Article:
Most small business owners don’t give this much thought. The type of hosting you choose really affects how you are going to run your business. To better understand this, you need to understand what hosting types are available and what each means to your bottom line.
Hosting is just hosting. Right?
No. Let’s create a business scenario to help you outline just how important choosing the right type of host for your business is :
Tommy owns Widgets Inc., a small company with 5 employees. They sell their widgets using WooCommerce (a WordPress plugin) and do all the shipping themselves via USPS. His employees each have their own daily mission : one employee does shipping, one does accounting, one does quality control and another manages the day to day operations. (What Tommy does is still a mystery)
Given this data, what type of hosting would be best for Tommy?
First we have to look at what hosting is available from the perspective of an expert in the industry. Take the time to call that geeky friend that knows the web inside out to ask them for their opinion. This is important because most small business owners lump hosting with other staples such as : cable bill, utilities and the like. And that’s where the trouble starts.
Types of Hosting
Do It All Yourself
This route requires you to have the full resources to manage, maintain and keep a server going. On top of that, you have to understand the inner workings of a web server (which a server hosts) – in addition to managing network security. Other types of hosting that can fit here : dedicated server – unmanaged. I make the distinction for my technically adept crowd – because Digital Ocean offers “droplets” which are not stand alone machines.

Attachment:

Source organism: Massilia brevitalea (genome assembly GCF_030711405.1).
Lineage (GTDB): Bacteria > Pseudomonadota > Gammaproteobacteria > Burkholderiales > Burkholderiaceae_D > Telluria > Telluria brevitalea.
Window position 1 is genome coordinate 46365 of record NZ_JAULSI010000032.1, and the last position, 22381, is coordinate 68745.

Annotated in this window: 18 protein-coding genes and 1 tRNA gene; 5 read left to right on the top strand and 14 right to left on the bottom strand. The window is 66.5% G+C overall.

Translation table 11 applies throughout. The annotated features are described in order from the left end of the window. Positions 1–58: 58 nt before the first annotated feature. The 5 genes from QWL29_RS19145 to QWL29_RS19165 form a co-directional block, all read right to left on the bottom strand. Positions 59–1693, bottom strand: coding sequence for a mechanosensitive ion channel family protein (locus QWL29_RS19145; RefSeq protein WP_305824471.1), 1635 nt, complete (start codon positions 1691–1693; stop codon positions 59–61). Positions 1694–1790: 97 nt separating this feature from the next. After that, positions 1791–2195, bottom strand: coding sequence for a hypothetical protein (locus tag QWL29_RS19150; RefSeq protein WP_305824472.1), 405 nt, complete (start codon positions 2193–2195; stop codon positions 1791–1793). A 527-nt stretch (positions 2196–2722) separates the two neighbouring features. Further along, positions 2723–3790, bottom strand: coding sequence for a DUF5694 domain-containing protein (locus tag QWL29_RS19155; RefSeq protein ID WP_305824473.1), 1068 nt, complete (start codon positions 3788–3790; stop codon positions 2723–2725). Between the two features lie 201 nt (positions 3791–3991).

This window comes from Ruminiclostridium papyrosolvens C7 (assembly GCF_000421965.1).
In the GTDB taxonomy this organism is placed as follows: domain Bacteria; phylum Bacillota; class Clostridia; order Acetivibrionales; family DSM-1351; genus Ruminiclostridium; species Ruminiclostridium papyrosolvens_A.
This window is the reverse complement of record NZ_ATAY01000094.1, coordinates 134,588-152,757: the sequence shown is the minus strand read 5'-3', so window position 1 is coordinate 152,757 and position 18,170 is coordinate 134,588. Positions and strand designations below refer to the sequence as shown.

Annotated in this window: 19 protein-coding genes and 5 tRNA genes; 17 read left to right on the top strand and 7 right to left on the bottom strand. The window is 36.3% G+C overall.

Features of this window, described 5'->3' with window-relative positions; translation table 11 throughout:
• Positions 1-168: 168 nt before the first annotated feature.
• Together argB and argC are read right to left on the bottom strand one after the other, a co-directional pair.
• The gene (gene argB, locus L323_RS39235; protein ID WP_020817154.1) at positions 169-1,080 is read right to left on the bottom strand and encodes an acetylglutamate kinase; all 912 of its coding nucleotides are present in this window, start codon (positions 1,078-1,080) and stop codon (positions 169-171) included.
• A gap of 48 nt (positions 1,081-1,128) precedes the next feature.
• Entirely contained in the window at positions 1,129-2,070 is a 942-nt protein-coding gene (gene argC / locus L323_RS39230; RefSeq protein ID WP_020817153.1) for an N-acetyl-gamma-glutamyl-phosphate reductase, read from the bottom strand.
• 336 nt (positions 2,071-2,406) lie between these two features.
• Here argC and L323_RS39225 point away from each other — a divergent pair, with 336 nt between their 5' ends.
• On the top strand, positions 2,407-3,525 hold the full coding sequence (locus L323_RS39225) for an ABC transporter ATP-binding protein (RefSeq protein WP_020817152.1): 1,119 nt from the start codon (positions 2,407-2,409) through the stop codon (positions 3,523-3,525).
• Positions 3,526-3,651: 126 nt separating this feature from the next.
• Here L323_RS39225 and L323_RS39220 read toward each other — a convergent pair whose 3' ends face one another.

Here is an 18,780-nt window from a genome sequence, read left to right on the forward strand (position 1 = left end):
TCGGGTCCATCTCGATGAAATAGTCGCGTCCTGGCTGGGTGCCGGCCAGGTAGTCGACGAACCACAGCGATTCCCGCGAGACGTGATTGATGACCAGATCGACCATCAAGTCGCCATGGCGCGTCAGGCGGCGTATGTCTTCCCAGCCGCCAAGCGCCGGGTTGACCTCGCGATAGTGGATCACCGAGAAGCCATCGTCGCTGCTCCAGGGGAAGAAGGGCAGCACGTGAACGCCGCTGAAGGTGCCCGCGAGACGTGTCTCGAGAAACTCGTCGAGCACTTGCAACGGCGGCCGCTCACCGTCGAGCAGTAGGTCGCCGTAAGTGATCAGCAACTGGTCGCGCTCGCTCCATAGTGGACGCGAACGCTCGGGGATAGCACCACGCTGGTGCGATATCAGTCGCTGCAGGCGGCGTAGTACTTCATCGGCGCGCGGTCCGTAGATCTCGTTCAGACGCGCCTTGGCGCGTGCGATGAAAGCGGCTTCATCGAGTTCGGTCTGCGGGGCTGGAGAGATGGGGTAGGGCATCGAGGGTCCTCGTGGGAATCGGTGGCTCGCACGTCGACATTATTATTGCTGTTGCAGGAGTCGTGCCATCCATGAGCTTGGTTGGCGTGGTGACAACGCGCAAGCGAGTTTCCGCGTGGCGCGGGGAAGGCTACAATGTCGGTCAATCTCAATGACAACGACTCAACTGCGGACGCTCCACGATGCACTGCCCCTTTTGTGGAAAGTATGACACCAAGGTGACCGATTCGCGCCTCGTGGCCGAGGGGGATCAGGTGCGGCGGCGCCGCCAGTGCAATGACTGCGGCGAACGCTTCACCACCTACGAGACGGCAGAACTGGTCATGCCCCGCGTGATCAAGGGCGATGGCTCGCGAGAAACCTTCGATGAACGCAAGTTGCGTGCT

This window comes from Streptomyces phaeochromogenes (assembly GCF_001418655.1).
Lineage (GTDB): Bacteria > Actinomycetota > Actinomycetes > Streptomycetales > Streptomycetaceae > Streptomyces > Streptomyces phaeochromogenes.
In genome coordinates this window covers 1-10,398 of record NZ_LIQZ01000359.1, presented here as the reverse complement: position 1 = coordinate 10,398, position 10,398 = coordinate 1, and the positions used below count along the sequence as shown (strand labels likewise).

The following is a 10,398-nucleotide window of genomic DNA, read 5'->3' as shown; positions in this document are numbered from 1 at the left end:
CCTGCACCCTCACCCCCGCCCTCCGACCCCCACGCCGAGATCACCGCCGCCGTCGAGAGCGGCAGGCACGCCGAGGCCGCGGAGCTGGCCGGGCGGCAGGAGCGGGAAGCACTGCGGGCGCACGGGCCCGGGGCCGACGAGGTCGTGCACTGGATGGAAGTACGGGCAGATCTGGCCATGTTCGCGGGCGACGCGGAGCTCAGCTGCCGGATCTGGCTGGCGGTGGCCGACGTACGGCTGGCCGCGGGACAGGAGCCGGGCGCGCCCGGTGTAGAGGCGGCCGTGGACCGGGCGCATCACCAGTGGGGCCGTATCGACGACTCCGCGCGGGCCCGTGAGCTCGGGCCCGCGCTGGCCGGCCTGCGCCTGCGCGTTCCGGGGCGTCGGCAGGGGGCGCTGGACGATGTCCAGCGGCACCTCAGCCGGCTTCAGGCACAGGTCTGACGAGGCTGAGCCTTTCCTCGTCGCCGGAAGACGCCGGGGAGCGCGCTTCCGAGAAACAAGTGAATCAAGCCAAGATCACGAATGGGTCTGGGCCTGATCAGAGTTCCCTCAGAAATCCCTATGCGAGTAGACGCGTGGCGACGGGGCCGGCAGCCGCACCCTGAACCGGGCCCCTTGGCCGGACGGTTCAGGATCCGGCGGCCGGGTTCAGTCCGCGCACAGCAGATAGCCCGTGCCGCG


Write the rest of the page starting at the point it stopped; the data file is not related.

Shared, Industry Specific, Managed Support
When I say industry specific – I mean dedicated to a specific Open Source piece of software. These companies offer full support for their respective products and don’t require you to manage things like the “Do It All Yourself” approach. Keep in mind there is still site setup, DNS changeover and other technical things you will need to know to facilitate setting up. Each has it’s own perks and shortcomings but that’s beyond the scope of this article. (we’ll save that for a rainy day!)
Shared , General Hosting, Unmanaged Support
Companies that will host your website and for the most part support only keeping the server running. You are responsible for setup and upkeep. The difference between these and the Industry Specific hosts : their support teams don’t support specific OS CMS’s rather the server in general. It’s up to you learn both and really maintain your website.
Some things to consider before you make a hosting choice are :
- Will you be using the service providers email? (meaning email that the host provides)
- Do you need backups as part of an included service?
- Who fixes my site when it goes down? (this will depend on the reason it’s down)
- Do I have someone in my company that can liaison with my host / speak tech?
For Tommy (remember our made up business), the best choice would be something that doesn’t require him to dedicate one of his employees to managing it. We’ll assume that they already have their email up and running and are quite happy with it.
In this case, given this limited information : Shared, Industry Specific, Managed Support might be the best fit. This is because these resources have the required support systems in place to fill in the blanks.
I’ll be following this up in the coming weeks with more information on which to choose in any given scenario. This is just a quick outline of how diverse hosting really is, and to get you thinking about why it’s so important to choose the right one.
Ask yourself this : Why doesn’t WP Engine offer email with their WordPress hosting? We’ll address that and more soon.